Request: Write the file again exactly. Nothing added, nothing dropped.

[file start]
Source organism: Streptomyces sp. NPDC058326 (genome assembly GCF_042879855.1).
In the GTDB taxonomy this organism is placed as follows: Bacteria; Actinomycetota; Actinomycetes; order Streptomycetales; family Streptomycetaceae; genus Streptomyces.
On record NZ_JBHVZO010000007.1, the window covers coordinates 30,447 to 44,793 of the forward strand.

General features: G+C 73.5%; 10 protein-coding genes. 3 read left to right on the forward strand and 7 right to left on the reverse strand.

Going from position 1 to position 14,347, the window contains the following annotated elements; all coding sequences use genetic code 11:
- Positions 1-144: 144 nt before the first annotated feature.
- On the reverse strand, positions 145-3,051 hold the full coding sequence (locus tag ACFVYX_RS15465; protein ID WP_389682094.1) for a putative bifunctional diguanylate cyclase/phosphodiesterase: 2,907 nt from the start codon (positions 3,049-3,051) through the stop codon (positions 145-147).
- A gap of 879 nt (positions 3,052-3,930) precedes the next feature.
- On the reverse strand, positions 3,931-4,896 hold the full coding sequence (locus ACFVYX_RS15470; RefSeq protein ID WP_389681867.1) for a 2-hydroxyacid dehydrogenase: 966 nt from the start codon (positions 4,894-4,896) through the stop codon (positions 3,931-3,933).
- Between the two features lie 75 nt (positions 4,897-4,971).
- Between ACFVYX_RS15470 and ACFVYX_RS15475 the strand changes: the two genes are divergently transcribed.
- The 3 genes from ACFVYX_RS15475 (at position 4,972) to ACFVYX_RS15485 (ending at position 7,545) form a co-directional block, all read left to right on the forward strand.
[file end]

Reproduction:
Source organism: Streptomyces sp. NPDC058326 (genome assembly GCF_042879855.1).
In the GTDB taxonomy this organism is placed as follows: Bacteria; Actinomycetota; Actinomycetes; order Streptomycetales; family Streptomycetaceae; genus Streptomyces.
On record NZ_JBHVZO010000007.1, the window covers coordinates 30,447 to 44,793 of the forward strand.

General features: G+C 73.5%; 10 protein-coding genes. 3 read left to right on the forward strand and 7 right to left on the reverse strand.

Going from position 1 to position 14,347, the window contains the following annotated elements; all coding sequences use genetic code 11:
- Positions 1-144: 144 nt before the first annotated feature.
- On the reverse strand, positions 145-3,051 hold the full coding sequence (locus tag ACFVYX_RS15465; protein ID WP_389682094.1) for a putative bifunctional diguanylate cyclase/phosphodiesterase: 2,907 nt from the start codon (positions 3,049-3,051) through the stop codon (positions 145-147).
- A gap of 879 nt (positions 3,052-3,930) precedes the next feature.
- On the reverse strand, positions 3,931-4,896 hold the full coding sequence (locus ACFVYX_RS15470; RefSeq protein ID WP_389681867.1) for a 2-hydroxyacid dehydrogenase: 966 nt from the start codon (positions 4,894-4,896) through the stop codon (positions 3,931-3,933).
- Between the two features lie 75 nt (positions 4,897-4,971).
- Between ACFVYX_RS15470 and ACFVYX_RS15475 the strand changes: the two genes are divergently transcribed.
- The 3 genes from ACFVYX_RS15475 (at position 4,972) to ACFVYX_RS15485 (ending at position 7,545) form a co-directional block, all read left to right on the forward strand.